Who has a box of unlabeled photographs at home? Identifying the subject(s) of photographs enhances their long-term use, value and enjoyment. If at all possible, sit down today and just do it! However, labeling must be done with care to avoid damaging the photographs.
Here are a few guidelines from the Cornell University’s “Preserving Your Family Photographs” brochure:
1) When possible label the enclosure rather than the photograph.
2) If photographs must be directly labeled, write only on the back of the photograph, keeping notations small and confined along one edge.
3) Use a hard, clean surface underneath the photograph while labeling and use light pressure to avoid embossing the photograph.
· Soft graphite pencil (like 2B) is recommended because it is harmless to photographs, will not fade, and is not water-soluble.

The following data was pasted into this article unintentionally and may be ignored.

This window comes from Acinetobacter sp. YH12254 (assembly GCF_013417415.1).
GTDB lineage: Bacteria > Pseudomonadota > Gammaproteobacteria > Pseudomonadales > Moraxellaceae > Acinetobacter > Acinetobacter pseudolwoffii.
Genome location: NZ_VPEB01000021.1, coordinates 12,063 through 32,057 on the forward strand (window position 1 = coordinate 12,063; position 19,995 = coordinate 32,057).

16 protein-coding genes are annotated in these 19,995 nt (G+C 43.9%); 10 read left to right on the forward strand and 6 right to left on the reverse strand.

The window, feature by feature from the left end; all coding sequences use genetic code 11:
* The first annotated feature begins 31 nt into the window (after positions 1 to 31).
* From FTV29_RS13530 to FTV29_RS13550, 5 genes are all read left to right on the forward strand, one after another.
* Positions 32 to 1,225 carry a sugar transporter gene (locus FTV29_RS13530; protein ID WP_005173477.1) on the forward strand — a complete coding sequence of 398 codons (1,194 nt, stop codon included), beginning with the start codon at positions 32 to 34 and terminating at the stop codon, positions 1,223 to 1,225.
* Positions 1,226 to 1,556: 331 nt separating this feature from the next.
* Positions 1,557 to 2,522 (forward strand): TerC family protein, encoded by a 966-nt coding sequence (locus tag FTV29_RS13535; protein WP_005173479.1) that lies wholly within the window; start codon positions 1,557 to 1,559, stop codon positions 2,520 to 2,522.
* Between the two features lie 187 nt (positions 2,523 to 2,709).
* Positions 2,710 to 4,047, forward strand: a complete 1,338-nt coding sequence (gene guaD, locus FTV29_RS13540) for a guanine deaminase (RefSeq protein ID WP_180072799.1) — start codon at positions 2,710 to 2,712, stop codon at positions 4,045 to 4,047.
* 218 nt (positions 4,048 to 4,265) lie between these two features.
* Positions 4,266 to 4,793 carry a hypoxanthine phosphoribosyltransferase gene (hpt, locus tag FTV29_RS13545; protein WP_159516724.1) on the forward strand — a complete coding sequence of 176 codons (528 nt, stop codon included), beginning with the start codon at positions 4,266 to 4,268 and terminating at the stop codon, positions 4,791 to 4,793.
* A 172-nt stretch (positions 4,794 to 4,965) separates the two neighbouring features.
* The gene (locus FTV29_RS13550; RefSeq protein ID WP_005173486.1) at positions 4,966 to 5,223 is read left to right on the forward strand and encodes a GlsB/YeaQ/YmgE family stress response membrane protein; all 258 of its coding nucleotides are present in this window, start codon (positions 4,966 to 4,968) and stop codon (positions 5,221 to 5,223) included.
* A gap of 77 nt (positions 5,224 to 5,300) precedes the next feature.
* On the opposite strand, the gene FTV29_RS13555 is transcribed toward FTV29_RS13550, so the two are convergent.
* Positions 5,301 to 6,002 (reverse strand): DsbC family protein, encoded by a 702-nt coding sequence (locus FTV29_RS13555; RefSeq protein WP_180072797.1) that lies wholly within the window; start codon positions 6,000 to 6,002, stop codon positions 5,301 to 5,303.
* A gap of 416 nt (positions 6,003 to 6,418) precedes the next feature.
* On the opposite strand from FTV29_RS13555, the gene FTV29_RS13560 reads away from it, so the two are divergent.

· India ink in a technical pen, film-marking pens, or blue photo pencils (which pass the Photo Activity Test (PAT) and are available from the preservation supply companies) may be used to label the back edge of contemporary color prints, which are resin-coated (RC prints).
· Always allow ink to dry before stacking photographs together.
· Ball point pens and Magic Markers are not recommended since they can fade, migrate through and stain the photographs, offset onto adjacent photographs, and bleed if exposed to water.
Read the brochure online at http://www.library.cornell.edu/preservation/brochure/Family%20Photos%20Text%2001.pdf.